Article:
Ontario licence offices class-action lawsuit approved
Several hundred driver’s licence and vehicle registration offices can move forward with a class-action lawsuit against the Ontario government for alleged under-compensation.
The decision of the Ontario Superior Court of Justice identifies the private licensers as a class, giving them permission to continue the lawsuit launched last October.
Most of the province’s driver and licence bureaus are privately owned and work under government contracts, which they claim do not adequately cover basic costs like rent and staffing.
Close to 90 per cent of all driver and vehicle licensing transactions in the province are made through these private offices.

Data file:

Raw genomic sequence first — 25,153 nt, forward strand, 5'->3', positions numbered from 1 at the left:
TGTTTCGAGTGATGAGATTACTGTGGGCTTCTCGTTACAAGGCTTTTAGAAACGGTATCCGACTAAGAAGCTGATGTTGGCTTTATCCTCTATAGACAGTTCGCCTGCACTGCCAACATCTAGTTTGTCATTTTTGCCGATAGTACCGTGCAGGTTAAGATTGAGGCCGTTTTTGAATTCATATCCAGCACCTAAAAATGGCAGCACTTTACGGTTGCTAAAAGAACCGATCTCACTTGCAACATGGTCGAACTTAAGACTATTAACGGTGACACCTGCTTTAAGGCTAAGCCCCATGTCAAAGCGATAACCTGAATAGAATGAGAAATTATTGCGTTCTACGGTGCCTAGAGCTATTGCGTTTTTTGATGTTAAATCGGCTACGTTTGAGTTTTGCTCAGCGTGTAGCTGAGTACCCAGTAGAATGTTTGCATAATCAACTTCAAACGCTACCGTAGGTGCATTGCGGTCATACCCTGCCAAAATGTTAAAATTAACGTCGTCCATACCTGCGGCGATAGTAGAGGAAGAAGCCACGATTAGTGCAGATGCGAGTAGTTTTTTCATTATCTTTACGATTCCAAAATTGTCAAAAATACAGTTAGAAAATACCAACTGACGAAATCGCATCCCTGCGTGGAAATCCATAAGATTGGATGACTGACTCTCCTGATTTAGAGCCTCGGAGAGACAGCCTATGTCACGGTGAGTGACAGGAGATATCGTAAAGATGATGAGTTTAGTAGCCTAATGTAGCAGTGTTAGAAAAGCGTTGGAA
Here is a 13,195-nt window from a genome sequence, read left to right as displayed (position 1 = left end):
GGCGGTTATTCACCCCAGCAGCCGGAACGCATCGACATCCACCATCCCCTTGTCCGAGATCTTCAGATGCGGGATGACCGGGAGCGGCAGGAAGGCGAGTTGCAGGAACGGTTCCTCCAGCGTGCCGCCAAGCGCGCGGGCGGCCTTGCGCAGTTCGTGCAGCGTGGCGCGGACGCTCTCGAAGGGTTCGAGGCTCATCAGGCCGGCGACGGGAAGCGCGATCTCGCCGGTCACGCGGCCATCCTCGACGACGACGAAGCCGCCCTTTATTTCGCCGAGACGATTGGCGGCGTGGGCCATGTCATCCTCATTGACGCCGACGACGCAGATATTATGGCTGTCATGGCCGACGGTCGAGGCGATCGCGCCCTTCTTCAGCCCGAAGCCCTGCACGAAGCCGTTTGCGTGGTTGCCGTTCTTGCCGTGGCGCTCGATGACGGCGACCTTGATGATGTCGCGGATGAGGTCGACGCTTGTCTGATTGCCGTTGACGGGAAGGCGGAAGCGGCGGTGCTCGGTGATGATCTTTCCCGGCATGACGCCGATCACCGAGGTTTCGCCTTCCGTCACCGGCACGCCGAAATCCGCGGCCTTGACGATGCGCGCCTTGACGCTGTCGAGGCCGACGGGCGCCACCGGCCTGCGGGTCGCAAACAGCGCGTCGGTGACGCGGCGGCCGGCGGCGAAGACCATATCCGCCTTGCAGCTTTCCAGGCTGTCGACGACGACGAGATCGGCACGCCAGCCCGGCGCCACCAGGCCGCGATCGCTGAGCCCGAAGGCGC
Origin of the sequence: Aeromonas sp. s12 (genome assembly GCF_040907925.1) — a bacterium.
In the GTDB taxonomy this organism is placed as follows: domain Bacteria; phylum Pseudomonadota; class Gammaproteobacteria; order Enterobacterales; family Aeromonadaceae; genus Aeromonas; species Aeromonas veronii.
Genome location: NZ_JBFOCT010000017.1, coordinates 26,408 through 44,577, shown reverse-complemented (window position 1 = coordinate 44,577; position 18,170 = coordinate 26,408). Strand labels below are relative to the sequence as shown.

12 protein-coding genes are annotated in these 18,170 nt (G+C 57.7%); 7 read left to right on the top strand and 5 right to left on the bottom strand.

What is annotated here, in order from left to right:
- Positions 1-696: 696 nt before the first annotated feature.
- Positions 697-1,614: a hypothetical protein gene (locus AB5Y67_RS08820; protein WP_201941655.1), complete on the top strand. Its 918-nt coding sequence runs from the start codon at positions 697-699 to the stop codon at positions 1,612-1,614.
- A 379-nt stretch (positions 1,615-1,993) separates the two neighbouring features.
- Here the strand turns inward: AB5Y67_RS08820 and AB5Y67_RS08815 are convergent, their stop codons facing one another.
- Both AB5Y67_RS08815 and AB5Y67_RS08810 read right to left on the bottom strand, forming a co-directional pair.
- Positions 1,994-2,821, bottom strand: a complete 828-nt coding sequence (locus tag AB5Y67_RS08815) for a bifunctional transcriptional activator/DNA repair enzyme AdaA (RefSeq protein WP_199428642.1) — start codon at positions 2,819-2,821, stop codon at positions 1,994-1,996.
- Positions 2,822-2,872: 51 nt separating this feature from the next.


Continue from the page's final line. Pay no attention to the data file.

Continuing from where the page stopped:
The private issuers are looking for compensation reaching back to 2003, and want to renegotiate their current contract with the government.
David Sterns, a lawyer for the licence issuers, says the demand for new services has increased over the years and private issuers have not been compensated for the extra work.
The current contract meets the needs of the government and the community, Sterns says, but leaves the owners of the “mom-and-pop” offices unable to operate.
“It would be inappropriate for ServiceOntario to comment as this matter is currently before the courts,” said Alan Cairns, a spokesman for ServiceOntario.
The allegations have not been proven in court.